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Highlights of Arrested Development’s Mitch Hurwitz’s Reddit AMA

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Mitch Hurwitz a.k.a. the creator of “Arrested Development”, dropped by Reddit yesterday for an Ask Me Anything session. Unsurprisingly, fans blue themselves in excitement. While Redditors were able to ask Hurwitz anything, unsurprisingly “Arrested Development” and its recently unleashed fourth season were the primary topic of conversation. Hurwitz answered a lot of questions that fans had, including pressing inquiries about a fifth season, his favorite characters, and yes, a movie. You should definitely read the whole Reddit AMA here, but here are some of the highlights:

Where can I buy a Cornballer?

“I actually saw something online the other day that looked like a Cornballer – ours was made out of a deep-fryer and parts of an aquarium.”

His favorite non-Bluth characters on the show?

“My favorite non-Bluth characters are the 3 guys in the 1920′s Mexican film where we saw the origin of the Chicken Dance. Their names are Gustavo, Enrique, and Paco (*whose name is also actually Gustavo). And they were played by Jason, Will and Tony.”

Are George Michael and Maeby married for real, since they got married in front of the senior citizens with Alzheimer’s in the hospital?

“I guess they are! Who knew? I wonder if they’ve forgotten? Thanks to you, now I’ve remembered!”

Why the ostrich in Season 4?

“There are a few things going on there and I never think it’s appropriate for an author to comment on the symbolism in his work. But one of the things I liked, truly on a superficial level, is that it’s a truly funny bird. It’s a mean chicken the size of a man, and it’s an ungainly creature that can’t seem to gain flight. So there’s a lot in there.”

How did the idea that Tobias Funke was a Never Nude come about?

“We had this joke that just put us out, that was Tobias keeps crying in the shower. And then I had pitched – I was thinking about production, and the way they shoot those things, they always put people in flesh colored bathing suits, and I said, what if we show part of the flesh colored bathing suits for 3-4 weeks – and then in the 4th week we reveal that he showers in a flesh-colored bathing suit because he doesn’t like showering naked. Richie Rosenstock immediately coined the phrase: ‘Oh, he’s a Never Nude.’ It wasn’t a funny idea until Richie called him a Never Nude, which took the joke from being just a sight gag, to a psychological affliction that really elevated it in such a brilliant way. And then I remember looking up to see online if there was such a thing as a Never Nude – and guess what you can’t search for besides finding pornography?”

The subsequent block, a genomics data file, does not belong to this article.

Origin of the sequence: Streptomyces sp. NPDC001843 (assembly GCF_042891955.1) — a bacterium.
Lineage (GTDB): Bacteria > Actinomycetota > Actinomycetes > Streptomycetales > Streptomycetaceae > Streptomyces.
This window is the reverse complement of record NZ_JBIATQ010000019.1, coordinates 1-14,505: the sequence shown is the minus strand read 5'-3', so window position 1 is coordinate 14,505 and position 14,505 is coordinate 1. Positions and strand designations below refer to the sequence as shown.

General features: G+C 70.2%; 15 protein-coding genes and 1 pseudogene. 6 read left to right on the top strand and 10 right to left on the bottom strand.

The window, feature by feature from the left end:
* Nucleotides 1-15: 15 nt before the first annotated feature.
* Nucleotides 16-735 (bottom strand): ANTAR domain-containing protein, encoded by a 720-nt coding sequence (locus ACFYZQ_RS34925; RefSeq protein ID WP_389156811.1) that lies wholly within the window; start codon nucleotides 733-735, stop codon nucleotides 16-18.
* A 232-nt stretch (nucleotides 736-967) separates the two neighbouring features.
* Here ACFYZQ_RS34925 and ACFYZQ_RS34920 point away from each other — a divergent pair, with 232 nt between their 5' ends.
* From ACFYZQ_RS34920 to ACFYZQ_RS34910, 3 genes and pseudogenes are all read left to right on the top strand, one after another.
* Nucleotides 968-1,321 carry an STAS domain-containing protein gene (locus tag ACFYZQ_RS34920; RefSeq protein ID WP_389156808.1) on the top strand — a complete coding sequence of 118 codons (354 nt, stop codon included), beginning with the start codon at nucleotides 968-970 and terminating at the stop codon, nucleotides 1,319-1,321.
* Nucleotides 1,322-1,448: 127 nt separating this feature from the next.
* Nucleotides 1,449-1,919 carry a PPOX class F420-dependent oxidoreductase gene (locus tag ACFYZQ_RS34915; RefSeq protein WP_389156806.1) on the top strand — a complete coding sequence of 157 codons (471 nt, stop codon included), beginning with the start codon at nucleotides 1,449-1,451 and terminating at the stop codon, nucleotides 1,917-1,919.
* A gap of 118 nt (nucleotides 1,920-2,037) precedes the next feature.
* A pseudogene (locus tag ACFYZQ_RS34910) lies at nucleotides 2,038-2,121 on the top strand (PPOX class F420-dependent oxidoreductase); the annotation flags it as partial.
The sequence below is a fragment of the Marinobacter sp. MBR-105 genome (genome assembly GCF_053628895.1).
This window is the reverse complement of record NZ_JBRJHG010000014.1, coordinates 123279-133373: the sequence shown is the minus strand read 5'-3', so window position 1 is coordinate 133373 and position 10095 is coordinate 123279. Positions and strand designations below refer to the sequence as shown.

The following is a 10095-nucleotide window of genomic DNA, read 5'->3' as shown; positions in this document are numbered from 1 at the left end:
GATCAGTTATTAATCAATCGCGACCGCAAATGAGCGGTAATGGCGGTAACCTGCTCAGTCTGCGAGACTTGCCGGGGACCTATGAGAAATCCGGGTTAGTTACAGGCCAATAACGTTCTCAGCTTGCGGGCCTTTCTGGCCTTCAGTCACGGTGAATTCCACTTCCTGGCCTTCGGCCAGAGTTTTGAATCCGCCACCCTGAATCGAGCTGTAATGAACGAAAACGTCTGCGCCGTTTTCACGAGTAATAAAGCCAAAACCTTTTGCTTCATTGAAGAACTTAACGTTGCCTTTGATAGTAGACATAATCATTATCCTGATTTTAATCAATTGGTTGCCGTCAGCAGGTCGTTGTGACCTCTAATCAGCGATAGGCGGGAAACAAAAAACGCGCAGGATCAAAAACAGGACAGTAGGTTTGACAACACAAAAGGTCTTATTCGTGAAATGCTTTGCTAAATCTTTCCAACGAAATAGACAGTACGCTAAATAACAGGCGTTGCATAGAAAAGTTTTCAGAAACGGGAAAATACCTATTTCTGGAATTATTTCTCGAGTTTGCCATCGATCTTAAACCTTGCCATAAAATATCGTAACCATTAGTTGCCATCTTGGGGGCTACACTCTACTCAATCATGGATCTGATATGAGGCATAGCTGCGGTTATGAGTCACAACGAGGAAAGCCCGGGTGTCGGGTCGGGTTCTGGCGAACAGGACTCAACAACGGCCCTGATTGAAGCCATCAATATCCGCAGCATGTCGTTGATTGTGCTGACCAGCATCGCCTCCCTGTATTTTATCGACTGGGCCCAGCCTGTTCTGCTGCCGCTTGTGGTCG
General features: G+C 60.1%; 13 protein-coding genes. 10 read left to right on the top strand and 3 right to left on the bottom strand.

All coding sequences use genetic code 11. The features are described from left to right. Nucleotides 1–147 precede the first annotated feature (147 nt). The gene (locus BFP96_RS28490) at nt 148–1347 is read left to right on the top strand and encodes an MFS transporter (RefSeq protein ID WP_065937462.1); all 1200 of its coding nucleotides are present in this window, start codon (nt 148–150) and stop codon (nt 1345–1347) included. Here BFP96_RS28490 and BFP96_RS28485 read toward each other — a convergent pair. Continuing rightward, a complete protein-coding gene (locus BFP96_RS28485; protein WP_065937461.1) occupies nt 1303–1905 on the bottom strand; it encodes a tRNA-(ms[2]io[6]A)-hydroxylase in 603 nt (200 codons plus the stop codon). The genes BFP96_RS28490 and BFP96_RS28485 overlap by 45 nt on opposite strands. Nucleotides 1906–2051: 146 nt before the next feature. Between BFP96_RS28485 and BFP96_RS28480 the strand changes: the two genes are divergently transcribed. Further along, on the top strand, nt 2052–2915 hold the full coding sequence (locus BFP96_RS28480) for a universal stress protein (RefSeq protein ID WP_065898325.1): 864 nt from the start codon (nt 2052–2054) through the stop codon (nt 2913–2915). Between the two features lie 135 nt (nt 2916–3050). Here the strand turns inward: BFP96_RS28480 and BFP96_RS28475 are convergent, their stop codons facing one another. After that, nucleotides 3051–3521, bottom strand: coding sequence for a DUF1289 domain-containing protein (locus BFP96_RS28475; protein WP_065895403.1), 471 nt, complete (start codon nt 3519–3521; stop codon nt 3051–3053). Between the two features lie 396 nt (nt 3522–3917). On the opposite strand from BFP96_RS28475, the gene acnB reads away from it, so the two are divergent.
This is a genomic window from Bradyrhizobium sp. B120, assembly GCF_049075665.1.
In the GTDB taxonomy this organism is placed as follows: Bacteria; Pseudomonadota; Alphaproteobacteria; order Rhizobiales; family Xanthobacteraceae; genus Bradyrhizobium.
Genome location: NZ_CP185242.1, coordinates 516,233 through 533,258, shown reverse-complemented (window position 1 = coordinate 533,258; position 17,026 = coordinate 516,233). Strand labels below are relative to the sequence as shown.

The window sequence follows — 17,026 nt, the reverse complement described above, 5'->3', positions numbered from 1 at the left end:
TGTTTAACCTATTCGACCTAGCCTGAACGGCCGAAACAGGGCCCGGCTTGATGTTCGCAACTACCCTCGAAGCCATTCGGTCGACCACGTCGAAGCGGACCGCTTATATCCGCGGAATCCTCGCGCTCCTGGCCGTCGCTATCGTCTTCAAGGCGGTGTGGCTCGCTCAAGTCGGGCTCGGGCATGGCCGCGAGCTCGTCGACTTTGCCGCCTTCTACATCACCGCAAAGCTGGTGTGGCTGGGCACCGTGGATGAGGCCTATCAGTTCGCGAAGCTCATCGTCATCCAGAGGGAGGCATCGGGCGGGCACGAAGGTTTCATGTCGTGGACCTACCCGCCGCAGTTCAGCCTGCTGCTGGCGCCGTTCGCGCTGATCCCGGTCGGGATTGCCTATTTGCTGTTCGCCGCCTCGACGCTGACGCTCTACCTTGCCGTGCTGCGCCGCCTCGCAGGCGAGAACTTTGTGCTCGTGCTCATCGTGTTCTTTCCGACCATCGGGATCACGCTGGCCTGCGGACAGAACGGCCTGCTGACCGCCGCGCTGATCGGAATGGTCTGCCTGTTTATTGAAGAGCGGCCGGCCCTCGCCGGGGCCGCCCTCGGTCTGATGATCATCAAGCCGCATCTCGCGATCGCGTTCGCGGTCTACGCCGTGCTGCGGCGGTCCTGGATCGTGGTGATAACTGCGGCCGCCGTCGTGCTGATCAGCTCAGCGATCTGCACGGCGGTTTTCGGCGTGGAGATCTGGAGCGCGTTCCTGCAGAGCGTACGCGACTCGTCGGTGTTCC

What was the real point of Season 4?

“[Season 4] was intended to set up (among other things) a murder-mystery and a family that really now has to come together to save one of their own at a moment when their tensions are the highest.”

Will there be a fifth season of “Arrested Development”? And will it be structured like season 4?

“For the 5th season, it would DEFINITELY be about the family all together. That was always the design. The idea was originally to have them even together LESS for Season 4 – it really was going to be basically nine stories (like the Salinger collection) that had nothing to do with one another, and just showed everybody’s life, so that everybody’s life could get to a point of peril, and then the family could truly have no choice but to get back together for the next iteration.”

When will there be an “Arrested Development” movie?

“I’m more interested in telling the ongoing saga of this family than working out a particular strategy for how to do it. I kind of feel like the form will emerge in a way that I wouldn’t have anticipated – like Netflix a few years ago – so it’s possible that a film studio says ‘There’s a lot of AD out there. Do we want to invest in more’ or it’s possible that a film studio says ‘Wow, we had no idea there was this kind of a following.’ And I think the latter scenario is possible. Just because I didn’t think there was that kind of a following!”

Was Ann Veal named after an anvil? She has a lot of mass and can’t be knocked over, so I’m wondering if that’s how she plants so well.